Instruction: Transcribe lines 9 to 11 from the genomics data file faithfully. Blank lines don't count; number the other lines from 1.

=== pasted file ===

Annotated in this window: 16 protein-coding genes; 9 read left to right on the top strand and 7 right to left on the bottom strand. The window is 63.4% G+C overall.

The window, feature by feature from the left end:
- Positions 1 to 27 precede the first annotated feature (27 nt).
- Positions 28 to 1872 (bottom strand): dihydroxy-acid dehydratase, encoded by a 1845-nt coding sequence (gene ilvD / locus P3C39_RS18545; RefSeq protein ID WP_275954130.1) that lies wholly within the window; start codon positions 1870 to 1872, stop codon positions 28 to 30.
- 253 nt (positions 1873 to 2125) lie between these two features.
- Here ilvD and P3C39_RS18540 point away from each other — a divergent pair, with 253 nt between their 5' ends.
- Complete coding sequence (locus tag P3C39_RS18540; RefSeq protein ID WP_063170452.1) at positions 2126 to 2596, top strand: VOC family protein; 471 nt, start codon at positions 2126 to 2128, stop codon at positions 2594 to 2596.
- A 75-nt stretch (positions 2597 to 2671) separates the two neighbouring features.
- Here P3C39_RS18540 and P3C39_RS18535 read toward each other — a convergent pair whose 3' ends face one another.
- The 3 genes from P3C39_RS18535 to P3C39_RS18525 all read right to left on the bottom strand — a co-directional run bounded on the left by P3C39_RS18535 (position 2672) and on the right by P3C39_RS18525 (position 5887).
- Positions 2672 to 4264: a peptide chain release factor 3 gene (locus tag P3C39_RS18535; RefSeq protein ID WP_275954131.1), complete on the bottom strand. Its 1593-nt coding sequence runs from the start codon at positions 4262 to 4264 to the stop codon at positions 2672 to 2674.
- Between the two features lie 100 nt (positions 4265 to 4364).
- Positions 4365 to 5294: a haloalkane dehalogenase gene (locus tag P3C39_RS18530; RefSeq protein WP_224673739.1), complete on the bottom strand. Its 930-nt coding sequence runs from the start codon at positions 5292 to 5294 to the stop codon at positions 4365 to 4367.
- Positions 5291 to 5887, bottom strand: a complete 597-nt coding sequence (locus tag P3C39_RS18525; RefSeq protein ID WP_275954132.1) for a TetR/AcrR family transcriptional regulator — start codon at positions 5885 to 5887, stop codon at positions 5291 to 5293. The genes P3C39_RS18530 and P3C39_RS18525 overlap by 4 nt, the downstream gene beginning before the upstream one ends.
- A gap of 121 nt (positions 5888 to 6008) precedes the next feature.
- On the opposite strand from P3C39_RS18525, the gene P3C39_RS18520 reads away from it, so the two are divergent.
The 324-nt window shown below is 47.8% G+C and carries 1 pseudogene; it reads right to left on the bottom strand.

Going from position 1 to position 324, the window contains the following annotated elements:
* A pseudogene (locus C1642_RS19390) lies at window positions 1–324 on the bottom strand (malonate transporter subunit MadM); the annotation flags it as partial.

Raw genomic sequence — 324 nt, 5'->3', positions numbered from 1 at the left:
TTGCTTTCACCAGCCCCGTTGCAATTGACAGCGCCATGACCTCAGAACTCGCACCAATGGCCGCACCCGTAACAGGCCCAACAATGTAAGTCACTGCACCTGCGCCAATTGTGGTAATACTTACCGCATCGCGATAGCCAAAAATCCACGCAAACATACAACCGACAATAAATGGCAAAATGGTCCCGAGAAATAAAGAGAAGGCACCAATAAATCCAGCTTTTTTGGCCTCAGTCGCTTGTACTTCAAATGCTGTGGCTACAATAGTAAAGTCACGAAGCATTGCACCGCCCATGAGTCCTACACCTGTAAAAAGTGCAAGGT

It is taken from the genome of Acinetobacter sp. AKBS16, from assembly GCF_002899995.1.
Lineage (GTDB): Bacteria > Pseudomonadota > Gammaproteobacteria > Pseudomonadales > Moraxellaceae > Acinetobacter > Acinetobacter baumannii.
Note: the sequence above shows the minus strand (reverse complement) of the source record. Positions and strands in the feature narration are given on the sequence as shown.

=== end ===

- Here P3C39_RS18540 and P3C39_RS18535 read toward each other — a convergent pair whose 3' ends face one another.
- The 3 genes from P3C39_RS18535 to P3C39_RS18525 all read right to left on the bottom strand — a co-directional run bounded on the left by P3C39_RS18535 (position 2672) and on the right by P3C39_RS18525 (position 5887).
- Positions 2672 to 4264: a peptide chain release factor 3 gene (locus tag P3C39_RS18535; RefSeq protein ID WP_275954131.1), complete on the bottom strand. Its 1593-nt coding sequence runs from the start codon at positions 4262 to 4264 to the stop codon at positions 2672 to 2674.